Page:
Capital gains and how they are taxed
In the eyes of the IRS, almost everything has a useful lifespan—even your property. While the actual land your property is on might last forever, buildings and structures won't. Over time, wear and tear from use, weather, and aging will have an effect. Depreciation is the method by which the IRS allows property owners to account for that inevitable decline in value.
How Depreciation Works for Tax Purposes
Calculating Depreciation: The first thing you need to know is that only the value of the building can be depreciated, not the land. If you purchase a property for $500,000 and an appraisal determines the value of the building to be $400,000 and the land to be $100,000, only the $400,000 is depreciable.
Deducting Depreciation: Each year, you can deduct the calculated depreciation from your taxable income. So, if you earned $50,000 from renting out your property, you'd subtract the $14,545.45 from that amount. This means you'd only pay tax on $35,454.55 of your rental income for the year.
Benefits of Depreciation:
Reduced Taxable Income: As shown in the example above, depreciation directly reduces your taxable income, potentially placing you in a lower tax bracket and definitely reducing your tax liability.
Increased Cash Flow: By reducing your taxable income, you get to keep more of the rental income you earn, which can be reinvested or used to enhance your lifestyle.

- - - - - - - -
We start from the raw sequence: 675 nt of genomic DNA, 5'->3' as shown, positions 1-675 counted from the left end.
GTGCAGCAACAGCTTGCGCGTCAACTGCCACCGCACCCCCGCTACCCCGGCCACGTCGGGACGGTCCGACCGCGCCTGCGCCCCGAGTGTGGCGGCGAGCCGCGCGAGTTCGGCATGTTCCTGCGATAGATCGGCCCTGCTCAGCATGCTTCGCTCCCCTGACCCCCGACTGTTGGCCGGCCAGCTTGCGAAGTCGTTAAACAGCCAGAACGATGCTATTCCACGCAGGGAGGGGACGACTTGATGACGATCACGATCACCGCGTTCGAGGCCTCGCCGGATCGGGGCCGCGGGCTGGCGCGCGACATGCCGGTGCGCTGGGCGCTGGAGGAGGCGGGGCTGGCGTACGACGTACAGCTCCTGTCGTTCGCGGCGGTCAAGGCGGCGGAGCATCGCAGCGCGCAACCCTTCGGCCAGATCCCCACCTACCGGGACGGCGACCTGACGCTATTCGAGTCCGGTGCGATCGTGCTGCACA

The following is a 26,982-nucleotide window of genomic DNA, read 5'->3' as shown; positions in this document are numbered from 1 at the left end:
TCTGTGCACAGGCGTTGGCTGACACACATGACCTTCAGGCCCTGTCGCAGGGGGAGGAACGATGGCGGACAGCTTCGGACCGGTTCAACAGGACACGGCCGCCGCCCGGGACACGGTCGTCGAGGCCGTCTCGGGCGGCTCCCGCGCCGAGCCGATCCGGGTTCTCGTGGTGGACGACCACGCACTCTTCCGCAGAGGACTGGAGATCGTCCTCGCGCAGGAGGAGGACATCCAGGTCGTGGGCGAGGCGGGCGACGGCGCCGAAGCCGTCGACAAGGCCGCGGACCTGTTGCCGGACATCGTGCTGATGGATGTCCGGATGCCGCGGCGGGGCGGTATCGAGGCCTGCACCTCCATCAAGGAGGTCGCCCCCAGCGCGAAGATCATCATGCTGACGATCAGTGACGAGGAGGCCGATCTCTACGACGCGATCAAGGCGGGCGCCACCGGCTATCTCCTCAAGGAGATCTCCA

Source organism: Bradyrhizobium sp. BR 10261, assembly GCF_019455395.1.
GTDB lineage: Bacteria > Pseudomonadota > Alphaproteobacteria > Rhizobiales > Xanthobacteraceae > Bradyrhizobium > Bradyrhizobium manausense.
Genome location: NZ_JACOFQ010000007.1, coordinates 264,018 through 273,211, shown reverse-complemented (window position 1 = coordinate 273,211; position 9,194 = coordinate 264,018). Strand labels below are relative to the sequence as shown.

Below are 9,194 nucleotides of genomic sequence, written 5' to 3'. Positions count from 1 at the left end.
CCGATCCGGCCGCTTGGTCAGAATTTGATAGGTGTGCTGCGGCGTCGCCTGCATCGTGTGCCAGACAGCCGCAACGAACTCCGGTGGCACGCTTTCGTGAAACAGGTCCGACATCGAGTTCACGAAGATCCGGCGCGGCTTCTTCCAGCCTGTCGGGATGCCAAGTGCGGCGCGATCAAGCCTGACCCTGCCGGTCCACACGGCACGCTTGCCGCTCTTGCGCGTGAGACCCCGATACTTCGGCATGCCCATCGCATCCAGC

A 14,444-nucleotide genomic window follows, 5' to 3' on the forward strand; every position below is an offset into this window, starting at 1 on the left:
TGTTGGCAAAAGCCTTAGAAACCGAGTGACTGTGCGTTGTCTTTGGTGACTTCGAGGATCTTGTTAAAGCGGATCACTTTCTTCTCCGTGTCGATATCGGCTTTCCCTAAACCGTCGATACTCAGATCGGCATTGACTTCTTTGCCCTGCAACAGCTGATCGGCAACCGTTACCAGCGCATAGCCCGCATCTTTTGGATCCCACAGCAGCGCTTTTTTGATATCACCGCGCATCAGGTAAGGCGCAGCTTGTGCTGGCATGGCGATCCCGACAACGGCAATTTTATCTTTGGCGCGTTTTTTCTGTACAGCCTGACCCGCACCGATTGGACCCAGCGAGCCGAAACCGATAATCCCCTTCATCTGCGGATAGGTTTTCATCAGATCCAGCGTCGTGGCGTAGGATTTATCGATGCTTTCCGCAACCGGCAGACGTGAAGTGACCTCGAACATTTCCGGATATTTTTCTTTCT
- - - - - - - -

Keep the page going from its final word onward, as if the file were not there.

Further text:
Flexibility: If you incur a loss on your property after accounting for expenses and depreciation, and you're a real estate professional, you might be able to offset other income with this loss. This can provide even more tax advantages.
A Few Things to Keep in Mind:
Depreciation Recapture: When you eventually sell your property, the IRS will want to tax you on the amount you've claimed in depreciation over the years. This is known as "depreciation recapture". However, there are strategies, like the 1031 exchange, to defer this tax.
Improvements vs. Repairs: If you make improvements to your property (like adding a new room), this can be depreciated as well. However, simple repairs (like fixing a leaky faucet) cannot be.
Consult a Professional: Tax codes and regulations can be complex. It's always a good idea to work with a tax professional to ensure you're taking full advantage of the benefits while staying compliant.
In essence, depreciation is a way the tax system acknowledges that property wears out over time. For property owners, it's a valuable benefit that can lead to significant tax savings year after year.